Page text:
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A bottle of commercially produced pine nut oil

Pine nut oil, also called pine seed oil or cedar nut oil, is a pressed vegetable oil, extracted from the edible seeds of several species of pine.

Contents

Culinary uses

Pine nut oil has a relatively low smoke point, and is therefore not generally used during cooking. Rather, it is added to foods for "finishing", to add flavor.[1]

In Russia before the revolution of 1917, it was used for cooking during Lent when the eating of animal fats was forbidden. At that time, ten percent of all hard currency in Russia was based on the trade of pine oil. Most of the trade was with France, which traditionally uses nut oil in cooking.

Pine nut oil is also reportedly an excellent bread preservative when a small amount is added to the dough.[2]

Medicinal uses

Pine nut oil has drawn recent attention for its medicinal properties.

According to a study by Lipid Nutrition, the pinolenic acid contained in pine nut oil can help curb appetite by stimulating the release of cholecystokinin, a hormone that functions as an appetite suppressant.[3] The study showed that pine nut oil "boosts appetite suppressors up to 60% for four hours."[4] This property had already been understood in Siberia, where a handful of pine nuts or a tablespoon of pine nut oil has traditionally been taken with (or instead of) a meal when food is scarce to give a feeling of satiation.[5]

Interest in the properties of pinolenic acid have led some researchers to explore methods of increasing the amount of this fatty acid in pine nut oil. Subsequent research showed that, in addition to suppressing appetite, pine nut oil also can reduce LDLs, yielding further health benefits.[6]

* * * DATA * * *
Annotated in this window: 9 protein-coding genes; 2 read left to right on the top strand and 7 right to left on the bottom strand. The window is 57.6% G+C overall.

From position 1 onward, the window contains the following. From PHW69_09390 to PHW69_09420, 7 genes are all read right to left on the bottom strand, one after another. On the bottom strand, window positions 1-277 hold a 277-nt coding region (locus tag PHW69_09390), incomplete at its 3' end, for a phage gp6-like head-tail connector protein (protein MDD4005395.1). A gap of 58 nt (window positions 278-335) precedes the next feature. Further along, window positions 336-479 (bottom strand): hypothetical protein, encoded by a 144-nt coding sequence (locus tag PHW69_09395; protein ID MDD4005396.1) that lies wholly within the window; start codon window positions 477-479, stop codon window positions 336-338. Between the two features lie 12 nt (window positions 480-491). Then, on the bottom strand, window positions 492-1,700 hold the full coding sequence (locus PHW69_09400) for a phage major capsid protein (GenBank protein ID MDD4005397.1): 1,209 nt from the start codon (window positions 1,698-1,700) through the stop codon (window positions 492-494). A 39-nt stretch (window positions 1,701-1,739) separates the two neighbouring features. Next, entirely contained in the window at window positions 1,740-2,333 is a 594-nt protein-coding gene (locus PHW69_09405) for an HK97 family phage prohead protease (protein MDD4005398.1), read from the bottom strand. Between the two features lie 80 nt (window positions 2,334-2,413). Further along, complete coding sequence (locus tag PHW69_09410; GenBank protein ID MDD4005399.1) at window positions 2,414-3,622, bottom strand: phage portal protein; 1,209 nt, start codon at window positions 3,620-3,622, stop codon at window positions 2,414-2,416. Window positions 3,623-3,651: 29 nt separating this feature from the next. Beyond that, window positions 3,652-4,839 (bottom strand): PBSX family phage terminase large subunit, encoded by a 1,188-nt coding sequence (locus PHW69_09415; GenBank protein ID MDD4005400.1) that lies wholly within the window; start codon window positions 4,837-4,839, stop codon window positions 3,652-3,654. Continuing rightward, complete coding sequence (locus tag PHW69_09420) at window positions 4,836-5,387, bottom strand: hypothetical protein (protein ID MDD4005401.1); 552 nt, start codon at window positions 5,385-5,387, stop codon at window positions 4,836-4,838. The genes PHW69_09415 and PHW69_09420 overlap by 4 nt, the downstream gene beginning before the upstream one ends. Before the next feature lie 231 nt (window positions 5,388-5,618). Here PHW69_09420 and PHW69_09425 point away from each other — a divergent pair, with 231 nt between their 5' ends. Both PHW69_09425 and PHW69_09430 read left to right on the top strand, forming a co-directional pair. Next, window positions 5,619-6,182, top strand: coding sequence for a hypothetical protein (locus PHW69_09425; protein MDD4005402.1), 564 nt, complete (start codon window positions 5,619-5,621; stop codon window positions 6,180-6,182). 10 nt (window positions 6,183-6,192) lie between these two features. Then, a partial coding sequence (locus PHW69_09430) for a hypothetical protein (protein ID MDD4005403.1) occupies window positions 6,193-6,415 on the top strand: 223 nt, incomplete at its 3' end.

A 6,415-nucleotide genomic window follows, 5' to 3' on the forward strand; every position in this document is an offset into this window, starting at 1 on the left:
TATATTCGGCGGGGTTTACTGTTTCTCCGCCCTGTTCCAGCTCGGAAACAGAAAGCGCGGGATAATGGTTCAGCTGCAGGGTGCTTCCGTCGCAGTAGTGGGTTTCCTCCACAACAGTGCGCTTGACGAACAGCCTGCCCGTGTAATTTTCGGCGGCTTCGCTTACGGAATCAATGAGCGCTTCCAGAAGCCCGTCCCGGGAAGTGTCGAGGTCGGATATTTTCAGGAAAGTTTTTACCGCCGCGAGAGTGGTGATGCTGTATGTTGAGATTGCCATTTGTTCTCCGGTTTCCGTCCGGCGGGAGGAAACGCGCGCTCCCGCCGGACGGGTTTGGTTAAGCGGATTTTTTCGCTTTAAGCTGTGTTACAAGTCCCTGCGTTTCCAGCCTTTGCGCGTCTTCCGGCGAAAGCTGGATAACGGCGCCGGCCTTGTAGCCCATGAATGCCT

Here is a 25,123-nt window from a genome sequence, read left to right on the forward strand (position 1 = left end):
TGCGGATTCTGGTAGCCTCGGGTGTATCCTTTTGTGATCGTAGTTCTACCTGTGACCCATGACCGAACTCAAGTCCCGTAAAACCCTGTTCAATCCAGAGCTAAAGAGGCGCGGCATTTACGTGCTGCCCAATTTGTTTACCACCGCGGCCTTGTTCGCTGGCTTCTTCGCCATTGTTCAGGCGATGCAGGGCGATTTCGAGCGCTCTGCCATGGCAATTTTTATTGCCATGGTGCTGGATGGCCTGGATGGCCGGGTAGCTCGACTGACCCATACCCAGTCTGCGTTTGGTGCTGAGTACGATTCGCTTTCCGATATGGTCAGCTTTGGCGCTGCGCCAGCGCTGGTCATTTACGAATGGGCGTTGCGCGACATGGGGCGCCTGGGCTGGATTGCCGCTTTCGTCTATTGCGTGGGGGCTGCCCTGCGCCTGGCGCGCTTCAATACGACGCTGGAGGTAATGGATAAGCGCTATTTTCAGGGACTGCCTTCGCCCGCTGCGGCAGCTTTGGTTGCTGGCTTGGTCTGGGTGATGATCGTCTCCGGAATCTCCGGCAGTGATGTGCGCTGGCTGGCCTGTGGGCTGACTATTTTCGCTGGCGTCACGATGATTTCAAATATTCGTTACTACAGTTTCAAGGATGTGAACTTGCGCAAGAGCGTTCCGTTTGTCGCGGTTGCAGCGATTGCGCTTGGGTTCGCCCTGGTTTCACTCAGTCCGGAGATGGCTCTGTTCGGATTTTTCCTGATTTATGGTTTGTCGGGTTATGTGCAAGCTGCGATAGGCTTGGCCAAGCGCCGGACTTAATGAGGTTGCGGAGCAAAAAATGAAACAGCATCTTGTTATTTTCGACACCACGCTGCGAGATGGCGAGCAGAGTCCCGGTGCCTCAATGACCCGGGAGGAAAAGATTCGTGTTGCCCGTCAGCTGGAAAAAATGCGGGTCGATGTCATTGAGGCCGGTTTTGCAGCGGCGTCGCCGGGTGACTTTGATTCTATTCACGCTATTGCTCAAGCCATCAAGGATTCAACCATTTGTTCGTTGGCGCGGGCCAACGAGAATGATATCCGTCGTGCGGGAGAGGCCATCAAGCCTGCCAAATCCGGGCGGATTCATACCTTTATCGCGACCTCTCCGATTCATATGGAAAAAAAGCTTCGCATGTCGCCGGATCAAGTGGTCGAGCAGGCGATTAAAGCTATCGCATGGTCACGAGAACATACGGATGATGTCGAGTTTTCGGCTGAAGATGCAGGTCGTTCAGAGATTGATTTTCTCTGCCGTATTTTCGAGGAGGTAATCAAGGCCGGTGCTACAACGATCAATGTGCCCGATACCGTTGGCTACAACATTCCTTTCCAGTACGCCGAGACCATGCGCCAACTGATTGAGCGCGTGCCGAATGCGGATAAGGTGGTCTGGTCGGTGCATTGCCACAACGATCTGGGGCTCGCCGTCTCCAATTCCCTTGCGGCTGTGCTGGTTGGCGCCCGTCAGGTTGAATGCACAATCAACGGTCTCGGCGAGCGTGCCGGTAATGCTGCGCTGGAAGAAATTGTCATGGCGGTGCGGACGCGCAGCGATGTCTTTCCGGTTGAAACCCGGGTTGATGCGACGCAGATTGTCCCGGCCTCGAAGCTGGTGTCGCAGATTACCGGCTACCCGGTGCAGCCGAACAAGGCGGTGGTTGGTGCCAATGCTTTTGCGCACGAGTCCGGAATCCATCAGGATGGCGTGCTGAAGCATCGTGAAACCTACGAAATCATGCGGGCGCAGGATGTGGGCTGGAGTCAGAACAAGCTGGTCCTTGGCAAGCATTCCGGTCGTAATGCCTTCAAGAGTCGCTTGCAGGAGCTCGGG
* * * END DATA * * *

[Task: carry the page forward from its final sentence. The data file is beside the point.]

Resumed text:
Pine nut oil also contains a high concentration of free radical scavengers, which help reduce oxidative damage that can lead to peptic ulcers or gastritis, according to clinical studies in Russia and China. As a result of such studies, pine nut oil is now considered a remedy for these conditions in both countries.[5]

Triglyceride composition

One analysis of the triglyceride composition of pine nut oil showed the following composition:[7]

Fatty acid Percentage
Linoleic acid 49.0% ± 2.3
Oleic acid 23.8% ± 2.1
Pinolenic acid 17.1% ± 2.0
Palmitic acid 6.3% ± 2.2
Stearic acid 2.5% ± 0.1

See also

References

  1. ^ "Raw Foods Values and Information". Goods from the Woods. http://www.pinenut.com/raw-foods-information.htm. Retrieved 2006-09-24.  
  2. ^ FAO (1995). "Chapter 8: Seeds, Fruits and Cones". Non-wood forest products from conifers. http://www.fao.org/docrep/X0453E/X0453e12.htm.  
  3. ^ Miranda Hitti (March 28, 2006). "Pine Nut Oil May Cut Appetite". WebMD News. http://www.webmd.com/content/article/120/113791.htm. Retrieved 2006-09-30.  
  4. ^ American Physiological Society (April 4, 2006). "Pine Nut Oil Boosts Appetite Suppressors Up To 60 Percent For 4 Hours". Science Daily. http://www.sciencedaily.com/releases/2006/04/060404085953.htm. Retrieved 2007-10-18.  
  5. ^ a b "Extra virgin pine nut oil". Siberian Tiger Naturals. http://www.siberiantigernaturals.com/extravirginpinenutoil.htm. Retrieved 2006-09-30.   Siberian Tiger Naturals sells cold-pressed oils from Siberia.
  6. ^ Lee Jin-Wo, Lee Kwang-Won, Lee Seog-Won, Kim In-Hwan and Rhee Chul (2004). "Selective increase in pinolenic acid (all-cis-5,9,12-18:3) in Korean pine nut oil by crystallization and its effect on LDL-receptor activity". Lipids 39 (4): 383–387. doi:10.1007/s11745-004-1242-2. http://cat.inist.fr/?aModele=afficheN&cpsidt=16003808.  
  7. ^ V. I. Deineka and L. A. Deineka (March, 2003). "Triglyceride Composition of Pinus sibirica Oil". Chemistry of Natural Compounds 39 (2): 171. doi:10.1023/A:1024857729235. http://www.springerlink.com/content/pv27w44513w45767/.  

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